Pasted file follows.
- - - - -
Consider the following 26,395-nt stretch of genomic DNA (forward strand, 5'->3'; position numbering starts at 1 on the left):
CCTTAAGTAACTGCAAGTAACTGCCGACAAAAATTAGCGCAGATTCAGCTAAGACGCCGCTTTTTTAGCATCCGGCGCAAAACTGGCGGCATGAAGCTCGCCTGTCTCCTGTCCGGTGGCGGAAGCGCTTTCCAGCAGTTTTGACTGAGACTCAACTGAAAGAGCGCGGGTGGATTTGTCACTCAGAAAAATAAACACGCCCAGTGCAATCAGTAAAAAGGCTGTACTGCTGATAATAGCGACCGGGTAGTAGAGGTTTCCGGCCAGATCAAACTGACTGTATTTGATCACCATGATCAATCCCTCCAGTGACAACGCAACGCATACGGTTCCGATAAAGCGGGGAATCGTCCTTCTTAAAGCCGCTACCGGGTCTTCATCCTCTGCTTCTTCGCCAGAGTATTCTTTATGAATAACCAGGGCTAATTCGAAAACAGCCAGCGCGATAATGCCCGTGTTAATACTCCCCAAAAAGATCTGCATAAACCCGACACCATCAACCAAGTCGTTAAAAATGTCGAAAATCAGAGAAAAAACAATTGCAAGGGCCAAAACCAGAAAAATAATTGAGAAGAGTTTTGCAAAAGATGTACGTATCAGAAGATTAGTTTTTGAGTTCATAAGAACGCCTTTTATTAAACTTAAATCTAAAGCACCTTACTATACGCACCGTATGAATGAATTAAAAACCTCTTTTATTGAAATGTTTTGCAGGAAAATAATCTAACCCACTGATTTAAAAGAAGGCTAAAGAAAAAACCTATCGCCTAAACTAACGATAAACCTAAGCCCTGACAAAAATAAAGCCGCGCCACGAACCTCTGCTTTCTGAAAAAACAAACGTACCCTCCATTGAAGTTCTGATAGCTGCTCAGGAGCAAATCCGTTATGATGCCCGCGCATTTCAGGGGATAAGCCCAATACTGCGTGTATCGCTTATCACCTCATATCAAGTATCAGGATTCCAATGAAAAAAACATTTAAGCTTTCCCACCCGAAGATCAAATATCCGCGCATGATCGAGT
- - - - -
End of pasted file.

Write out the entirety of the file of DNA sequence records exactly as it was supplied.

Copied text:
Consider the following 26,395-nt stretch of genomic DNA (forward strand, 5'->3'; position numbering starts at 1 on the left):
CCTTAAGTAACTGCAAGTAACTGCCGACAAAAATTAGCGCAGATTCAGCTAAGACGCCGCTTTTTTAGCATCCGGCGCAAAACTGGCGGCATGAAGCTCGCCTGTCTCCTGTCCGGTGGCGGAAGCGCTTTCCAGCAGTTTTGACTGAGACTCAACTGAAAGAGCGCGGGTGGATTTGTCACTCAGAAAAATAAACACGCCCAGTGCAATCAGTAAAAAGGCTGTACTGCTGATAATAGCGACCGGGTAGTAGAGGTTTCCGGCCAGATCAAACTGACTGTATTTGATCACCATGATCAATCCCTCCAGTGACAACGCAACGCATACGGTTCCGATAAAGCGGGGAATCGTCCTTCTTAAAGCCGCTACCGGGTCTTCATCCTCTGCTTCTTCGCCAGAGTATTCTTTATGAATAACCAGGGCTAATTCGAAAACAGCCAGCGCGATAATGCCCGTGTTAATACTCCCCAAAAAGATCTGCATAAACCCGACACCATCAACCAAGTCGTTAAAAATGTCGAAAATCAGAGAAAAAACAATTGCAAGGGCCAAAACCAGAAAAATAATTGAGAAGAGTTTTGCAAAAGATGTACGTATCAGAAGATTAGTTTTTGAGTTCATAAGAACGCCTTTTATTAAACTTAAATCTAAAGCACCTTACTATACGCACCGTATGAATGAATTAAAAACCTCTTTTATTGAAATGTTTTGCAGGAAAATAATCTAACCCACTGATTTAAAAGAAGGCTAAAGAAAAAACCTATCGCCTAAACTAACGATAAACCTAAGCCCTGACAAAAATAAAGCCGCGCCACGAACCTCTGCTTTCTGAAAAAACAAACGTACCCTCCATTGAAGTTCTGATAGCTGCTCAGGAGCAAATCCGTTATGATGCCCGCGCATTTCAGGGGATAAGCCCAATACTGCGTGTATCGCTTATCACCTCATATCAAGTATCAGGATTCCAATGAAAAAAACATTTAAGCTTTCCCACCCGAAGATCAAATATCCGCGCATGATCGAGT